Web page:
He was acting editor at first, then confirmed in the post in the summer, after a series of juicy royal stories and sex scandals. "That's the paper's object - to be sensational and accurate, revelatory and entertaining." He gets a chauffeur-driven Jaguar and a large salary. How much? "Too much probably, but I'm not saying."

He is particularly proud of the Princess of Wales's so-called nuisance calls to a married friend, which cost the paper nothing. "Our chief crime reporter got it from a contact."

His other favourite concerned the love life of the Chief of Defence Staff, for which they did pay a large sum to the woman involved. "That story was totally justifiable. First, it was true. He was having an affair with a foreign national, so he was running a security risk. Second, he'd recently issued an edict saying all officers would be dismissed for adultery. So he was also guilty of rank hypocrisy."

Piers is at his most fluent when justifying his exposure stories, clambering on to his moral high horse, and charging away in the public interest.

"If they are Tory MPs, and have been elected by preaching family values, and use their wife and children in publicity photographs, they deserve to be exposed if they commit adultery.

"If, say, David Mellor, when he stood for election, had said vote for me, oh and by the way, I'll frequently be unfaithful to my wife during the time I'm your MP, and they still voted for him, then fine, good luck to him.

"I'm not personally laying down rules. I'm just saying that public servants, paid for by us, have got to be accountable. It's not just politicians. Vicars or village bobbies who are up to no good deserve to be exposed."

But surely he must feel sympathy for the innocent people who suffer along the way? "Of course I sympathise with people like Mrs Mellor and her children, but innocent people always suffer when there's any sort of scandal. The Financial Times might expose some crooked City con man, but no one criticises them, though there will be innocent people who suffer."

Was it vital to expose the Bishop of Durham for something he did 26 years ago? "That would have been harder to justify, as it was so long ago, if he hadn't said a gay lifestyle was incompatible with being a priest. So it was in the public interest. He isthe fourth-highest cleric. If he had said nothing at all about gay clergy, just kept his mouth shut, or been open about what had once happened to him, then we would have done nothing. All we want is honesty in public life."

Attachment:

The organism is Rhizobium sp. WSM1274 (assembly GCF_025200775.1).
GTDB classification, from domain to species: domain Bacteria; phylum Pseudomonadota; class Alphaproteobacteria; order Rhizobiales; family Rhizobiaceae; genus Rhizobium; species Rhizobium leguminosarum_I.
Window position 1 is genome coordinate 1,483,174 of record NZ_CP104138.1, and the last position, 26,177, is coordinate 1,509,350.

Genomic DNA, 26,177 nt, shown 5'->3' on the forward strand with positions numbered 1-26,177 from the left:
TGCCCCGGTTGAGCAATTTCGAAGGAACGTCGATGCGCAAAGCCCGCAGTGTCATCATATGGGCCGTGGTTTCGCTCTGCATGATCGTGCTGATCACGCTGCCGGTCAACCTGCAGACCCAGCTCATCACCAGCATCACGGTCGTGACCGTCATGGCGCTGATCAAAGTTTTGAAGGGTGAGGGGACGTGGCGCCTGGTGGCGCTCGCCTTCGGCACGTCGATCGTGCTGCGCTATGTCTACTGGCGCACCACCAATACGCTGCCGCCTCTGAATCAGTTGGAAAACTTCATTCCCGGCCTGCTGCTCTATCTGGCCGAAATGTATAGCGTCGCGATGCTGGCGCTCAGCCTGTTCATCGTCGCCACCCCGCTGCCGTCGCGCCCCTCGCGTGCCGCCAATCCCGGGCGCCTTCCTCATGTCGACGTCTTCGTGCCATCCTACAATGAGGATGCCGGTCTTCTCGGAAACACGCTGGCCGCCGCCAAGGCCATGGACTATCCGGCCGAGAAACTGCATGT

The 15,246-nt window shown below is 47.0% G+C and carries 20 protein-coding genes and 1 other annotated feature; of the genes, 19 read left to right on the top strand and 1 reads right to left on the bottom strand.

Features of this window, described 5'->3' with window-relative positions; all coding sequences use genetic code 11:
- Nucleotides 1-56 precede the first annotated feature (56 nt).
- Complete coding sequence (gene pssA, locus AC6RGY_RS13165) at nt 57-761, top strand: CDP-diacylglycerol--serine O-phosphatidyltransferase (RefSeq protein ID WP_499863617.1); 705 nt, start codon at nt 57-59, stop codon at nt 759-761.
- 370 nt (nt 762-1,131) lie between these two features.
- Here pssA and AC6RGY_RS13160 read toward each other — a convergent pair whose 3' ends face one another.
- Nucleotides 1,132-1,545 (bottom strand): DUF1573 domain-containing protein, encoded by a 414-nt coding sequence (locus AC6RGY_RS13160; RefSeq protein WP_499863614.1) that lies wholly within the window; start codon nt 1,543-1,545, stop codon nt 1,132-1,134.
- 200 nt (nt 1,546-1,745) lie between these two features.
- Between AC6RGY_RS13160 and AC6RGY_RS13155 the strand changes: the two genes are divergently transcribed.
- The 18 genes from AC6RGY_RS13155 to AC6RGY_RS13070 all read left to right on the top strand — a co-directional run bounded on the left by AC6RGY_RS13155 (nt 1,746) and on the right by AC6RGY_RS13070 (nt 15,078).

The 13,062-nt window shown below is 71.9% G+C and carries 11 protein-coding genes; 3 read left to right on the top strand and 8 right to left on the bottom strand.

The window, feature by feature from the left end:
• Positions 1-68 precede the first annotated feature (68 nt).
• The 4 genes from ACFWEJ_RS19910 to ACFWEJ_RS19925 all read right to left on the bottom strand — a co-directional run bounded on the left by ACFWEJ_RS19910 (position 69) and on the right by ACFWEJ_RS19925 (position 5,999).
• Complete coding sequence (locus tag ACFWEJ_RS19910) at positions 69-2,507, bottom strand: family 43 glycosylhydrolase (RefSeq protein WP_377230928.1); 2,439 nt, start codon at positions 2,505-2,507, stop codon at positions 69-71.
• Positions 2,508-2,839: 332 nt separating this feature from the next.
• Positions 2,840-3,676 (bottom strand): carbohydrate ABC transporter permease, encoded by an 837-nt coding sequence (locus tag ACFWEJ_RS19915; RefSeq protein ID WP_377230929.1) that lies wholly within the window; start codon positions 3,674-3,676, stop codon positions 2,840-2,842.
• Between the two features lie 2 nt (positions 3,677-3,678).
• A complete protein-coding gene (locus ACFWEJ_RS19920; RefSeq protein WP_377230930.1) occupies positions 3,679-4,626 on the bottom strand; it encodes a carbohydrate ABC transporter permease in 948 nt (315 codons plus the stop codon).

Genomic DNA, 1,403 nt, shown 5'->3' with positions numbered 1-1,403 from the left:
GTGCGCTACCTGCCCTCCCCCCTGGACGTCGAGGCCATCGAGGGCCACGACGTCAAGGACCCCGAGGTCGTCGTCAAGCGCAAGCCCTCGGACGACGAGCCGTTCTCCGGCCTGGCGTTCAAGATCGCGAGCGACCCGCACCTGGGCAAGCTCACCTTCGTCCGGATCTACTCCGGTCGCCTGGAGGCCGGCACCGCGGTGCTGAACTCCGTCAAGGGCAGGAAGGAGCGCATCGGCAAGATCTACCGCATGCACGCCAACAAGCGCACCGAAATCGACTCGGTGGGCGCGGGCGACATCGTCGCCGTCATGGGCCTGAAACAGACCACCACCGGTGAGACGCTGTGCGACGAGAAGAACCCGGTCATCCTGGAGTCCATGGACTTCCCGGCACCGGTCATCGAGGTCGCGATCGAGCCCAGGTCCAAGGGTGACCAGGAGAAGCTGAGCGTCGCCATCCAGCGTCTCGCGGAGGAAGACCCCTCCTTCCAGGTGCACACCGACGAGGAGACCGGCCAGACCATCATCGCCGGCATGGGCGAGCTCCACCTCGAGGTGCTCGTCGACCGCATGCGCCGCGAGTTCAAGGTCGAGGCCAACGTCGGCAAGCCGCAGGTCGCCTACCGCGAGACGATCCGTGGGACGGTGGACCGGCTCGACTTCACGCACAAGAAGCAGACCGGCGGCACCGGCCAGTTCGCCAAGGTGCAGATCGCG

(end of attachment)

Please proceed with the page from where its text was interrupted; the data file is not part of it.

What about pop stars? They are neither elected nor public servants, so why expose them? "If X is singing about love and marriage, and sleeping with the nanny, then he deserves to be exposed."

Oh come on. That's a pretty poor defence. "All right then, it is a different agenda with pop stars. They court newspaper publicity, to sell their records, so they have to accept bad publicity as well. You may think that's a pretty spurious argument. In actual fact, I've had pop stars' representatives begging me to run their sex scandals."

He is also proud he has had no writs or libel actions this year, so far. "Our first concern is with the truth." How about some teensy weensy mistakes? He thought hard and admitted there had been a couple of out of court settlements. One case concerned a famous sportsman whom they said might have been a pimp, if he had not succeeded in his sport.

"It wasn't a factual mistake, just a matter of interpretation. On reflection, we should not have used the word pimp in the headline. I was prepared to argue our case, but in the end I let the lawyers settle it."

His ambition is to take the circulation up to 5 million. "We are the Western world's biggest-selling paper at 4.7 million, but I want to sell more. I suspect when I get to 5 someone up there will want it to be 6 million."

Does Mr Murdoch interfere? "No, he never tells me what to put in the paper." But afterwards, does he give his opinion. "Oh, yes, he frequently does..."

Piers says he is still basically Tory, but has an admiration for Tony Blair. "I am impressed by him - he's not radical, speaks well and makes sense."

What do his parents think? "Oh they are proud. They were Sunday Express readers, but they now get News of the World. My grandmother has told me to leave Diana alone, but she finds the paper entertaining."

And what about your wife? There was a pause. I had been told he was married, with a one-year-old son. "We've recently separated..."

Pressure of work? "No." Are you living with someone else? "No." What does your wife do? "She's a ward sister in a hospital. She helps save people's lives, and like all nurses, she'll hate me saying that..." While you ruin them? "Some people might say that. Look, we've agreed to say nothing. I know it's ironic, me not answering your questions. You are entitled to ask them, but I'm entitled to say nothing further."

What if your rivals get on to the story, and decide to expose you - in the public interest, of course, the way your reporters might? "I'll tell the truth, as I've told you. We're separated. That's all I'm saying. That's all public figures should ever do - tell the truth. Now I must get back to work...."